Home > Nature > Riddle me this, David Attenborough…

Riddle me this, David Attenborough…

I’ve recently gotten myself into watching the “Planet Earth” and “Blue Planet” nature documentaries.  Incredible as they are, I’ve got a few points that I would like Super-Narrator, David Attenborough (who could captivate an audience of Dodo birds, given the chance) to elaborate on or provide answers for.    

A non-human’s life can be summed up in the following five words: 

         Eat, hump, and don’t die.

 If you’re ever not clear on what species you are, ask yourself what you need to do today.  If you can’t come up with any answers besides these three, chances are, you’re not human.  The only exceptions are the male, borderline Neanderthals that have consciously exchanged money for, and wear Ed Hardy and/or Affliction skull/rock t-shirts, in an attempt to complete step two in the set. 

Is it just me, or did Hammerhead sharks really draw the short straw on looks?  I don’t doubt God’s divine creation, but the Hammerhead really appears to have been the last shark created, and there just couldn’t have been enough normal shark parts left in the workshop.  Can you imagine trying to navigate underwater, having your eyeballs situated on either side of a coffee table that has been mounted on your neck?  These guys just gotta get picked on by the other sharks.  I’d imagine the suicide rate is staggering.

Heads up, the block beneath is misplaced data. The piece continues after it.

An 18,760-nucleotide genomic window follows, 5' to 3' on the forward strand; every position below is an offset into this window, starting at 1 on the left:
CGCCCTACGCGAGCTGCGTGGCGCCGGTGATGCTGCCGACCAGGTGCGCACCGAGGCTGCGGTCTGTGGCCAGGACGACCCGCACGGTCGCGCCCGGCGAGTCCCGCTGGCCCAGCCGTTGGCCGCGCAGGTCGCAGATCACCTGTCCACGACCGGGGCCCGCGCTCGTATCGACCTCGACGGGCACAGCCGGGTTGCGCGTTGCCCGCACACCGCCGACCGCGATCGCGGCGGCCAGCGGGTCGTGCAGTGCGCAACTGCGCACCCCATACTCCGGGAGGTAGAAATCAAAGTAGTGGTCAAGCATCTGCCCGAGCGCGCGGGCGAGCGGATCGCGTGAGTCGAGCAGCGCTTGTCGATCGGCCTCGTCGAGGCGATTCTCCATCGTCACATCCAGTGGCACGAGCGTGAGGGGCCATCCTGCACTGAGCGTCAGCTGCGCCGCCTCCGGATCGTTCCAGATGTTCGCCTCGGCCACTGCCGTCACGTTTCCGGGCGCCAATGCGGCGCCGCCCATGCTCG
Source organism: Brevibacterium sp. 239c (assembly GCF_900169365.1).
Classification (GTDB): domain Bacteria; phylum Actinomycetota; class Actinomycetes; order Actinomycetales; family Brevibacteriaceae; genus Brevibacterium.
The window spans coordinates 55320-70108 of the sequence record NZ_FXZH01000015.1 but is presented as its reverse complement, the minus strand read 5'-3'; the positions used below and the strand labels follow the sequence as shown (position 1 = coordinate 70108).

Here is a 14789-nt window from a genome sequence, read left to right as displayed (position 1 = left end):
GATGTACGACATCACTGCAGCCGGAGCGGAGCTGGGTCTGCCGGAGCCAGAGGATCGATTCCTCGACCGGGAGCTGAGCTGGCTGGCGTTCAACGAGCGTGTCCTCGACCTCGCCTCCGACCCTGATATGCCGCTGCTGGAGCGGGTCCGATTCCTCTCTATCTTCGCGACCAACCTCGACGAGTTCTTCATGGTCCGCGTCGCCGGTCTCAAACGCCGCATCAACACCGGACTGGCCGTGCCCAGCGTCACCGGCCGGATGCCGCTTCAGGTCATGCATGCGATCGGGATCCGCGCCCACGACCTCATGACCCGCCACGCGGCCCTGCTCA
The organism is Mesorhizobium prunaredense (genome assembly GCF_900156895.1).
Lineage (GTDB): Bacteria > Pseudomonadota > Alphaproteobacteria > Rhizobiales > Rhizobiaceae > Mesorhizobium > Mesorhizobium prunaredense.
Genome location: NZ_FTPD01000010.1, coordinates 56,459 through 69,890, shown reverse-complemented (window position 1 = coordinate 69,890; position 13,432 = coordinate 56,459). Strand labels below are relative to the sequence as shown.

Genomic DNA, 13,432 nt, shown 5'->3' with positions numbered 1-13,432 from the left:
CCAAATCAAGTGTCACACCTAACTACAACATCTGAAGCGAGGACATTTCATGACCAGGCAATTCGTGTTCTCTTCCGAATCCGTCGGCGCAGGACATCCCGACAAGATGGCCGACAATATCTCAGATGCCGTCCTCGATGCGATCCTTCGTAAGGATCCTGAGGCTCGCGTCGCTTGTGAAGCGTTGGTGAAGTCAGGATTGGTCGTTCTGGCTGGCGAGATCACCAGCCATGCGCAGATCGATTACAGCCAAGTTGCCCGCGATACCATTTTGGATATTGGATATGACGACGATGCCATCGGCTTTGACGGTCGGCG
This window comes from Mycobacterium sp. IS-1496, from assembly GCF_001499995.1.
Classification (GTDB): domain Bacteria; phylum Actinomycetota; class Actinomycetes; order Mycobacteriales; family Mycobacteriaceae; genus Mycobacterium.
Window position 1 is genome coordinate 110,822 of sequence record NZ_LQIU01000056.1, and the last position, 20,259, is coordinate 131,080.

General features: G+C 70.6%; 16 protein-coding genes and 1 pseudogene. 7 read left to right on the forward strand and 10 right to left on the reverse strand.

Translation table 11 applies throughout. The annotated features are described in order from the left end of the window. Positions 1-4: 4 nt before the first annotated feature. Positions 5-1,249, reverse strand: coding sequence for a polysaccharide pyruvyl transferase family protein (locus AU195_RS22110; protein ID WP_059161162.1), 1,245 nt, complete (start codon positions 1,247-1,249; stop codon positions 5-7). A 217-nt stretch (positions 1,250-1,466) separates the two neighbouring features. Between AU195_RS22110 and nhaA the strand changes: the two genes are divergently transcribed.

If you weren’t aware, Killer Whales are actually murderers.  They are the only whale that will hunt, kill, and eat other whales, instead of the microscopic krill that all the other whales eat.  On a side note, how insane is it that the largest mammal on earth (whales) decided that to nourish themselves, and complete task three in our list, they will eat the smallest living organism that they can find in the ocean (krill)?  When God was handing out logic, these guys must’ve been in the can. 

Do you think fish ever choke?  All that swimming around with their mouths flopping open and shut, various small living and non-living things passing through their gills; nothing ever goes down the wrong tube?

Did centipedes and millipedes exist before the metric system?  If so, what were they called?  Are they relatives of the inchworm?  Do inchworms freeze at a seemingly arbitrary temperature like 32 degrees?  Do centipedes and millipedes just make more sense from a mathematical standpoint? 

More to come…

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  1. jtbourne
    July 20, 2009 at 4:09 pm

    Hey, you got a wordpress blog! Great call, looks good. Now you can stare at the stats allll day like I always do.

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